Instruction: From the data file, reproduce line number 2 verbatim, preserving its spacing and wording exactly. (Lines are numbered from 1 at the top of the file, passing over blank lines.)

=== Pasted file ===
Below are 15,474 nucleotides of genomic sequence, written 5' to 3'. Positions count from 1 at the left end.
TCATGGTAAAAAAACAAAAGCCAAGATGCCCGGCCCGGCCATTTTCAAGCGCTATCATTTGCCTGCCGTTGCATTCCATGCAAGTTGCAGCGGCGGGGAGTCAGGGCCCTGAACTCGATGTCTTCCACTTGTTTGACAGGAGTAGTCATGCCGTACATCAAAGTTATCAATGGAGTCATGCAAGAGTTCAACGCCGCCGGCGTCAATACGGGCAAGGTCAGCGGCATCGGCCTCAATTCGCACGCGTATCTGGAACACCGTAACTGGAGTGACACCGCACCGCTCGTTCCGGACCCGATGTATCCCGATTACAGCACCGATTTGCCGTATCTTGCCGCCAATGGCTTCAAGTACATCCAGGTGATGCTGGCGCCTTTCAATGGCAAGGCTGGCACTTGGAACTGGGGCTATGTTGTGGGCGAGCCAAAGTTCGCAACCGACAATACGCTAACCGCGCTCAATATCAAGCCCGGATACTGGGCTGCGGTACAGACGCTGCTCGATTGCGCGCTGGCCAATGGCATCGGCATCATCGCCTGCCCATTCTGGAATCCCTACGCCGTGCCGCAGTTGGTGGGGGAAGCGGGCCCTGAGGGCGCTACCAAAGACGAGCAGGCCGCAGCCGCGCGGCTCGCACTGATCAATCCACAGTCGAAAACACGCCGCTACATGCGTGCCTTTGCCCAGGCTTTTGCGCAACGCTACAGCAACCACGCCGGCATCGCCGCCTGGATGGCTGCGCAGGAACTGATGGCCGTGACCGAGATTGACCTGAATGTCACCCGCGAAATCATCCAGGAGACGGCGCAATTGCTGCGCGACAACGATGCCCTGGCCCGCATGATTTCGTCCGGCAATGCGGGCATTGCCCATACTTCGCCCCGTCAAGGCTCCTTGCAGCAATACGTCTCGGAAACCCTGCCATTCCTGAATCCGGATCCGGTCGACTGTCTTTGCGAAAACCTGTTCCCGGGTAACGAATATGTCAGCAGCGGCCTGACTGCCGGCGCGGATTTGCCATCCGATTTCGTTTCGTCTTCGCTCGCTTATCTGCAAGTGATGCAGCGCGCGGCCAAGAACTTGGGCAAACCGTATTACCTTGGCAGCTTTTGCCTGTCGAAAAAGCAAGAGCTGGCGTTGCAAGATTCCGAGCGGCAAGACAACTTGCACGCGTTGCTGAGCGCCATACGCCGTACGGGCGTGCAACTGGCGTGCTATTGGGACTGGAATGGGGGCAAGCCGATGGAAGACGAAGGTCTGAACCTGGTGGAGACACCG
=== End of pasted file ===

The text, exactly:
TCATGGTAAAAAAACAAAAGCCAAGATGCCCGGCCCGGCCATTTTCAAGCGCTATCATTTGCCTGCCGTTGCATTCCATGCAAGTTGCAGCGGCGGGGAGTCAGGGCCCTGAACTCGATGTCTTCCACTTGTTTGACAGGAGTAGTCATGCCGTACATCAAAGTTATCAATGGAGTCATGCAAGAGTTCAACGCCGCCGGCGTCAATACGGGCAAGGTCAGCGGCATCGGCCTCAATTCGCACGCGTATCTGGAACACCGTAACTGGAGTGACACCGCACCGCTCGTTCCGGACCCGATGTATCCCGATTACAGCACCGATTTGCCGTATCTTGCCGCCAATGGCTTCAAGTACATCCAGGTGATGCTGGCGCCTTTCAATGGCAAGGCTGGCACTTGGAACTGGGGCTATGTTGTGGGCGAGCCAAAGTTCGCAACCGACAATACGCTAACCGCGCTCAATATCAAGCCCGGATACTGGGCTGCGGTACAGACGCTGCTCGATTGCGCGCTGGCCAATGGCATCGGCATCATCGCCTGCCCATTCTGGAATCCCTACGCCGTGCCGCAGTTGGTGGGGGAAGCGGGCCCTGAGGGCGCTACCAAAGACGAGCAGGCCGCAGCCGCGCGGCTCGCACTGATCAATCCACAGTCGAAAACACGCCGCTACATGCGTGCCTTTGCCCAGGCTTTTGCGCAACGCTACAGCAACCACGCCGGCATCGCCGCCTGGATGGCTGCGCAGGAACTGATGGCCGTGACCGAGATTGACCTGAATGTCACCCGCGAAATCATCCAGGAGACGGCGCAATTGCTGCGCGACAACGATGCCCTGGCCCGCATGATTTCGTCCGGCAATGCGGGCATTGCCCATACTTCGCCCCGTCAAGGCTCCTTGCAGCAATACGTCTCGGAAACCCTGCCATTCCTGAATCCGGATCCGGTCGACTGTCTTTGCGAAAACCTGTTCCCGGGTAACGAATATGTCAGCAGCGGCCTGACTGCCGGCGCGGATTTGCCATCCGATTTCGTTTCGTCTTCGCTCGCTTATCTGCAAGTGATGCAGCGCGCGGCCAAGAACTTGGGCAAACCGTATTACCTTGGCAGCTTTTGCCTGTCGAAAAAGCAAGAGCTGGCGTTGCAAGATTCCGAGCGGCAAGACAACTTGCACGCGTTGCTGAGCGCCATACGCCGTACGGGCGTGCAACTGGCGTGCTATTGGGACTGGAATGGGGGCAAGCCGATGGAAGACGAAGGTCTGAACCTGGTGGAGACACCG